Andrew McMorris, 12, was struck and killed by a man who prosecutors said was driving with a blood alcohol content twice the legal limit. Photo: Facebook

The driver who struck and killed 12-year-old Boy Scout Andrew McMorris of Wading River in 2018 was found guilty of all charges yesterday after a six-week jury trial in Suffolk County Criminal Court in Riverside.

Thomas Murphy, 60, of Holbrook was convicted by the jury of two counts of Aggravated Vehicular Homicide, a B felony; Manslaughter in the Second Degree, a C felony; Assault in the Second Degree, a D violent felony; Vehicular Manslaughter in the Second Degree, a D felony; two counts of Vehicular Assault in the Second Degree, an E felony; Driving While Intoxicated, an unclassified misdemeanor; two counts of Assault in the Third Degree, an A misdemeanor; Reckless Driving, an unclassified misdemeanor; and Reckless Endangerment in the Second Degree, an A misdemeanor.

“Thomas Murphy, in the ultimate act of selfishness, got intoxicated and made the decision – despite his friend’s efforts to stop him – to drive drunk. Because of that decision, he killed Andrew and injured several others,” Suffolk County District Attorney Tim Sini said.

“Mr. Murphy indicated that he would accept responsibility, plead guilty, and save the families the trauma of going through a trial, but at the last moment, he backed out. That’s the type of person he is: repeatedly putting his own interests above others. He exercised his right to a trial by jury, and that jury has spoken. He is guilty of all counts,” Sini said.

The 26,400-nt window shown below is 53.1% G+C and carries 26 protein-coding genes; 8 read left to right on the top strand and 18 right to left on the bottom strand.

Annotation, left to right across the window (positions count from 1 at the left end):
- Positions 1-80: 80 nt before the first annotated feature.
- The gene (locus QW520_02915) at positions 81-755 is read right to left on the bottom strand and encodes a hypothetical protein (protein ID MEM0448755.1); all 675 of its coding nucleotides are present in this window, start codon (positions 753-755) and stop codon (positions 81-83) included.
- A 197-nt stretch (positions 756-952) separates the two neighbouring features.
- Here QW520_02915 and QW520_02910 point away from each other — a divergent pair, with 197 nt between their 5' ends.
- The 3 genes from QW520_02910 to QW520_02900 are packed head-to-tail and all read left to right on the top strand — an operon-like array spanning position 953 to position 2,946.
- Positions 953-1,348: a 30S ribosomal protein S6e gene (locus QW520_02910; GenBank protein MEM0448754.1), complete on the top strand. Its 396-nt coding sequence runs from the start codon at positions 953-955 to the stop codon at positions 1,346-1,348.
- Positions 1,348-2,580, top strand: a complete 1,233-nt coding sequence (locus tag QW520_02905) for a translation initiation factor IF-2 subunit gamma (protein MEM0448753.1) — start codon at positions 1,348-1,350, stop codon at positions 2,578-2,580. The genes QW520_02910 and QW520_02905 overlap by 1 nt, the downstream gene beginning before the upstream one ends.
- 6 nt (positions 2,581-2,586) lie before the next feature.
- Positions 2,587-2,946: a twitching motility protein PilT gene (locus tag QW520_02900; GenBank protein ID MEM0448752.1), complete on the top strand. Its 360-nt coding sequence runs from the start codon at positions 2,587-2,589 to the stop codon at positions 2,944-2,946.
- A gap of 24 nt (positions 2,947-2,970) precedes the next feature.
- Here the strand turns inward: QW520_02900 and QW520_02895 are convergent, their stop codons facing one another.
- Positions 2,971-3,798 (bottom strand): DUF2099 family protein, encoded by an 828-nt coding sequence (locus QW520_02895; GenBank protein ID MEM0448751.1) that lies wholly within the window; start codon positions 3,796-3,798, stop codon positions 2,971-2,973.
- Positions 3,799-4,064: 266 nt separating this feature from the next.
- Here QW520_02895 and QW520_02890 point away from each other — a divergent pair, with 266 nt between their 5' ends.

Murphy was driving southbound on David Terry Road in Manorville after leaving Swan Lake Golf Club at about 2 p.m. on Sept. 30, 2018, when his Mercedes SUV veered toward a group of 12 Boys Scouts and six Scout leaders from Troop 161 who were walking northbound on the shoulder of the roadway, Sini said.

Murphy struck the group with his vehicle, causing serious physical injury to Thomas Lane of Shoreham, and causing injury to Denis Lane of Shoreham and Kaden Lynch of Calverton. McMorris, who was transported to Peconic Bay Medical Center and then transferred to Stony Brook University Hospital in critical condition following the crash, succumbed to his injuries on Oct. 1.

Murphy had been drinking alcohol at the club since about 9 a.m., according to trial testimony. He refused a friend’s offer to drive him home.

“I made it clear from the outset that my office would hold him responsible, that we would offer no plea deal and that we will be seeking the maximum sentence,” Sini said. “Nothing will bring Andrew back, but justice today – I hope – will allow the McMorris family and all of the families affected to close this chapter and to start the long journey of healing.”

Murphy was arrested immediately following the crash by Suffolk County Police Seventh Precinct officers, who observed that Murphy had a strong odor of alcohol on his breath, had slurred speech, had watery, bloodshot and glassy eyes, and was unsteady on his feet. Murphy refused a roadside breath test and was transported to the Seventh Precinct, where he refused to submit to a chemical test of his blood.

The district attorney’s office secured a warrant for a chemical test of Murphy’s blood that revealed a blood alcohol content level of 0.13 percent approximately four hours after the crash occurred.

The jury deliberated for approximately one day before returning a verdict of guilty on all counts.

Murphy is scheduled to be sentenced on Jan. 21. He faces a maximum sentence of eight and one-third to 25 years in prison, Sini said.

Murphy’s attorney said his client will appeal the decision.

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